It’s a bike mound mystery.
ABC15 spotted dozens — if not, hundreds — of Lime rental sharing bikes dumped in a Glendale scrapyard after a viewer tip.
“It was half the size of my house,” Tom Hicks said, describing the pile. Hicks was stopping by Southwest Metals near 55th Avenue and Bethany Home Road when he saw the pile and sensed something was off.
“They still had their brakes, their seats, their baskets,” he said.
Lime recently launched its dockless bike service in Scottsdale, Mesa and Tempe. On it’s website, the company claims to be a “sustainable solution” with the goal of “eliminating the carbon footprint.”
“It wasn’t a matter of just a guy in a truck coming and dumping a few of these things off that may’ve been damaged,” Hicks said, adding what he saw left a sour taste in his mouth.
“Those bikes easily could’ve been given to the needy, dismantled, painted a different color and given to the kids or something,” Hicks said. “Just to throw them away like that was just ridiculous.”
Lime spokeswoman Mary Caroline Pruitt released the following statement to ABC15 on Sunday:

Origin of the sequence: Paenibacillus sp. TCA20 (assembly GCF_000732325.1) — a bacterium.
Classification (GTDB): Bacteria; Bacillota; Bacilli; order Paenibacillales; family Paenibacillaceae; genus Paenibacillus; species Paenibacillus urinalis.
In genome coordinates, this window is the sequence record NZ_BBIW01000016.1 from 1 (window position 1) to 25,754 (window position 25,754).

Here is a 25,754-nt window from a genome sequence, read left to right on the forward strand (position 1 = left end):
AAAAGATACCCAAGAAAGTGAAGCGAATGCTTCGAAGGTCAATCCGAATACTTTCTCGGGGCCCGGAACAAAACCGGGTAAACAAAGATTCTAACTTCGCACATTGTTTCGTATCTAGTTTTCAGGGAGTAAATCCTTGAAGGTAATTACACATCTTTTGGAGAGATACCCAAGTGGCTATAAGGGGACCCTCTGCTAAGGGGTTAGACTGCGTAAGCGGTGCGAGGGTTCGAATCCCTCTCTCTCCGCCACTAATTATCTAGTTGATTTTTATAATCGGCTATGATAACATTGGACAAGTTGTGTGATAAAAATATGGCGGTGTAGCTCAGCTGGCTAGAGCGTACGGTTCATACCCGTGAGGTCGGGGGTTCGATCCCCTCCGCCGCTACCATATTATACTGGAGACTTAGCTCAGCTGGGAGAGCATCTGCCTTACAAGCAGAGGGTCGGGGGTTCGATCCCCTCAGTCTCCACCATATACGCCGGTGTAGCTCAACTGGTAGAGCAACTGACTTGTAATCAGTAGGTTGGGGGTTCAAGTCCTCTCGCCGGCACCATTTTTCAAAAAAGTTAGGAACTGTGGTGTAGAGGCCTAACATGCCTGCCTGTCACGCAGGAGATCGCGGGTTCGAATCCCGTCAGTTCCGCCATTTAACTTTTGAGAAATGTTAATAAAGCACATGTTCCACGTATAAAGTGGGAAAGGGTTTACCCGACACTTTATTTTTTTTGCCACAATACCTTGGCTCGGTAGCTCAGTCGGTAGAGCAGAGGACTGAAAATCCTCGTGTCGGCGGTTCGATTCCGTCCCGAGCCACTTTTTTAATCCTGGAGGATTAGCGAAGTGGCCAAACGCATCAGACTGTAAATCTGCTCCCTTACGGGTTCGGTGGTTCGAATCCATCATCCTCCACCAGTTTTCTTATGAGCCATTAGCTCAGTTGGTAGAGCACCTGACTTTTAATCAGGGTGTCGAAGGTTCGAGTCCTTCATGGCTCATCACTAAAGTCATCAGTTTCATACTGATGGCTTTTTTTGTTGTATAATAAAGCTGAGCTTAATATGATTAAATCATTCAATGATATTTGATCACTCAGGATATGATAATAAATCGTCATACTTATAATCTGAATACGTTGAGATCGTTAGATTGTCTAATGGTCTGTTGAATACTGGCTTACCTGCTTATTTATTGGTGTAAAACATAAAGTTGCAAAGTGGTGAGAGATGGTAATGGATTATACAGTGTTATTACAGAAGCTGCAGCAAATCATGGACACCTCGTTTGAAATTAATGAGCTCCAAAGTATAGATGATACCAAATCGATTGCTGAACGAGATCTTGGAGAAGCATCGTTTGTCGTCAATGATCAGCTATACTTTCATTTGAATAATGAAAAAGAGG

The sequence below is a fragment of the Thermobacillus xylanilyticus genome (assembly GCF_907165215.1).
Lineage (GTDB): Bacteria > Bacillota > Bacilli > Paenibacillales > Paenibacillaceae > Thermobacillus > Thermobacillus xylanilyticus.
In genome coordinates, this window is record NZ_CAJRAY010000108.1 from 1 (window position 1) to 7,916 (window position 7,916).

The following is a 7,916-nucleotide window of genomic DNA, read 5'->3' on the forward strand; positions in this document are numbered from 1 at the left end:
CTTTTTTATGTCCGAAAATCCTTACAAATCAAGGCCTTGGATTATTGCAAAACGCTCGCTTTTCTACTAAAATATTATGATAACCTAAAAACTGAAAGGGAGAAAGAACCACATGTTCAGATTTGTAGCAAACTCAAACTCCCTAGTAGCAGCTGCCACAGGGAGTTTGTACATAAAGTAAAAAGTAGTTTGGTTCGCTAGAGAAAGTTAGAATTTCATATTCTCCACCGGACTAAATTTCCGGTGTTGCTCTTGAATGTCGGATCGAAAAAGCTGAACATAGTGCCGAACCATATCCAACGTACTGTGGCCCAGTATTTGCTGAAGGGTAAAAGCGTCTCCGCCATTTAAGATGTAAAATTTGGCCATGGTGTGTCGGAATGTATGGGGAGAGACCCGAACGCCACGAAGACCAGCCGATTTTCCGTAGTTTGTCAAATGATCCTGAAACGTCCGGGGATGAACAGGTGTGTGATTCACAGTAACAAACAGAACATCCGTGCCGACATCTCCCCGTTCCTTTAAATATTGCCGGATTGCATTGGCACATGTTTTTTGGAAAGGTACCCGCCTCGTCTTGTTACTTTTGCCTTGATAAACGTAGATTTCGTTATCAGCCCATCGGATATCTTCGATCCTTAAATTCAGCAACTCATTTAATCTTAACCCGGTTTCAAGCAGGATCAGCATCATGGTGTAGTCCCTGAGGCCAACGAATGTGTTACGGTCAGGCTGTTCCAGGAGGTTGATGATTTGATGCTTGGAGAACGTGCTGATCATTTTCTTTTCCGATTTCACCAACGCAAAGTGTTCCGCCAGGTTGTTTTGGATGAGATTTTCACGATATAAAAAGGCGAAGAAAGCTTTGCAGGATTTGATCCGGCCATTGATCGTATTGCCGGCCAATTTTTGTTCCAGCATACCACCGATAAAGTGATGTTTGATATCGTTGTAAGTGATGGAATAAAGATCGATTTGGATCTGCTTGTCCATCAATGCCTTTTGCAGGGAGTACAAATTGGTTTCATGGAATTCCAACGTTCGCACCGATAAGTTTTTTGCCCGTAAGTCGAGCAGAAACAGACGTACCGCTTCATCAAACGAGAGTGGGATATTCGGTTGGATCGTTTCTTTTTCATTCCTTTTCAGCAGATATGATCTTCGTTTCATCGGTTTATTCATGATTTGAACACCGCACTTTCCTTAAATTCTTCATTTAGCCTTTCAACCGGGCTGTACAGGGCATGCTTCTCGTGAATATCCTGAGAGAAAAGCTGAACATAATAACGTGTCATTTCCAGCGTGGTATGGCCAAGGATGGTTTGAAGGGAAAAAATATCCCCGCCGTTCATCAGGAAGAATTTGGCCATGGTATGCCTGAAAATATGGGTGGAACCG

"We work with numerous recycling facilities to ensure that any bikes that are beyond repair are disposed of in a responsible, green manner. We have confirmed with one of the recycling facilities that the bikes pictured are in the middle of the recycling process, and will be further stripped down, separated by metals, and recycled properly. To prevent the issues that foreign bike companies have had, Lime is doing everything we can to ensure that our fleet is repaired, reused, and recycled in a way that is responsible and sustainable. We are working closely and proactively with sustainability experts to assess bike and scooter lifecycle, and will continue to establish ways to further enhance our sustainability efforts."
Southwest Metals was closed and a phone call went unanswered.